Hundreds of thousands unemployed matter more than a few billion schillings of debt,” he said. What a contrast to the views of the European elite of today, who put cutting deficits before jobs.

A feature of the European economies in this post-war era was a large state-owned sector. In communist countries, all large-scale enterprises were in public ownership. These state-owned companies were paternalistic and offered workers not just secure employment but other fringe benefits too, such as subsidized canteens, crèches, sports facilities and holidays in company-owned accommodation. In western Europe, too, the public sector was extensive. In Britain, by the late 1970s it included coal, steel and shipbuilding, public transportation, the motor industry, the energy sector, water, cross-channel ferries, hotels and telecommunications. It was a similar story in other western European countries too. 

These state-owned companies were a feature of the pre-neoliberal age.

The nationalized companies’ aim was not profit maximization at the expense of all other considerations – they pursued wider social goals too. They were a key reason why unemployment across Europe was much lower than today.

But starting in 1979 in Britain, all this changed.

If the pre-1979 economic models – communism in eastern Europe, and mixed economies with a high level of state ownership in the west, can be described as majoritarian systems – i.e. ones which put the economic interests of the majority first, the model which followed was minoritarian – in that it was about putting the interests of the 1 percent first. The neo-liberal reforms of the Thatcher government in Britain helped usher in the era of turbo-capitalism. 

Exchange controls were abolished. Financial services were deregulated. And most importantly of all, state-owned enterprises were privatized. These economic policies, when copied elsewhere, led to higher long-term unemployment in western Europe, but the impact was even more disastrous in eastern Europe after the fall of communism in 1989.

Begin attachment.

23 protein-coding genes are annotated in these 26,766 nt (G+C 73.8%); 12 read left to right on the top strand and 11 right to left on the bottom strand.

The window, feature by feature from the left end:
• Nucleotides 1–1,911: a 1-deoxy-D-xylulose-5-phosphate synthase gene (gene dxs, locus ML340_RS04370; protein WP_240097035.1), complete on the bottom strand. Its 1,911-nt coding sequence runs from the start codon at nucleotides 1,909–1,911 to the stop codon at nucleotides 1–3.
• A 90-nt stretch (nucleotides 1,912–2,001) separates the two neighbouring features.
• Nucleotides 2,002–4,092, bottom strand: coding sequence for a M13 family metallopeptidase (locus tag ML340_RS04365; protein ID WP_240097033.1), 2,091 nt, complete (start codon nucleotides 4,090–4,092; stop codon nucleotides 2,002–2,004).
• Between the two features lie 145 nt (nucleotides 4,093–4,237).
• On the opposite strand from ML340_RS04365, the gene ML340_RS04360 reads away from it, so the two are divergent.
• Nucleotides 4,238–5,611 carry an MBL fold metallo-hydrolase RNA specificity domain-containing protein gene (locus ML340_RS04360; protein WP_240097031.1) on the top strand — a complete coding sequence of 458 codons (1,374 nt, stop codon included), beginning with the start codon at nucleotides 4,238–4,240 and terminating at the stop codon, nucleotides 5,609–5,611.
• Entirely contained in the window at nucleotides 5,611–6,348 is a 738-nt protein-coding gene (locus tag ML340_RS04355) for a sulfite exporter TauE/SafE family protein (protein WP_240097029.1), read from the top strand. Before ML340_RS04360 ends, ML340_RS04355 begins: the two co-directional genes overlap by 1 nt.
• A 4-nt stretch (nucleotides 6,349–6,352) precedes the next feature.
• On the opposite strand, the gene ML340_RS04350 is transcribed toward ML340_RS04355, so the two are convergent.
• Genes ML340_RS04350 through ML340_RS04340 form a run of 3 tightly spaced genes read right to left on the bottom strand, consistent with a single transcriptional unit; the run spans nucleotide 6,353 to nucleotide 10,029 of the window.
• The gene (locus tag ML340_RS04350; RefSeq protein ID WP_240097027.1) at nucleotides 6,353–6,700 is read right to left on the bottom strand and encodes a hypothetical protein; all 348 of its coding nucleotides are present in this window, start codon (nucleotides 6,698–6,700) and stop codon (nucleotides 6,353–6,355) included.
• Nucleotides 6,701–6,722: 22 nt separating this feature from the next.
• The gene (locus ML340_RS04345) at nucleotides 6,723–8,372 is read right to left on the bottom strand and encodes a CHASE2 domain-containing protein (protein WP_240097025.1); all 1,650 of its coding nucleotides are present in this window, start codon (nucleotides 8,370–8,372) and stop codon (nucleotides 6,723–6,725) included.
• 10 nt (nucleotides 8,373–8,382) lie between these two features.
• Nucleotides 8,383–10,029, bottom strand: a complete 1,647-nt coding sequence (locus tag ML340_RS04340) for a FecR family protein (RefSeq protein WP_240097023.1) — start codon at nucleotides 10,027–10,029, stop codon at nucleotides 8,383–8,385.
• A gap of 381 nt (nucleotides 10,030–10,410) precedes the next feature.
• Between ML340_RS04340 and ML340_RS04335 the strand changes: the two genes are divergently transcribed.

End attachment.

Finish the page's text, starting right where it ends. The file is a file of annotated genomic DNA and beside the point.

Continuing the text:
Reuters / Paul Hackett

Reuters / Paul Hackett

Had communism been replaced by the mixed economy model which operated in western Europe in the post-war period, one in which governments strove to maintain full employment, and maintained a large state-owned sector, there wouldn’t have been a problem. But the western elites – and the international institutions that represent their interests, such as the IMF and World Bank, had already decided to jettison that model and so the countries of the east went straight from communism to neo-liberalism.

Their economies were radically restructured with mass privatization of state-owned enterprises. The impact that this had on employment levels in eastern Europe was catastrophic.

The unparalleled peacetime contraction of post-communist economies can only be compared to the Great Depression of the 1930s,” Hungarian economist Laszlo Andor wrote in The Guardian in 2004.“Luckier countries like Hungary lost only about 20 percent of their national income in the years after 1989, while the GDP of others fell by 30-40 percent. Poland was first to recover its 1989 output level, in 1997; the rest only managed to do so in 2000 or even later.” Interestingly, Andor is now Commissioner for Employment, Social Affairs and Inclusion in the European Commission.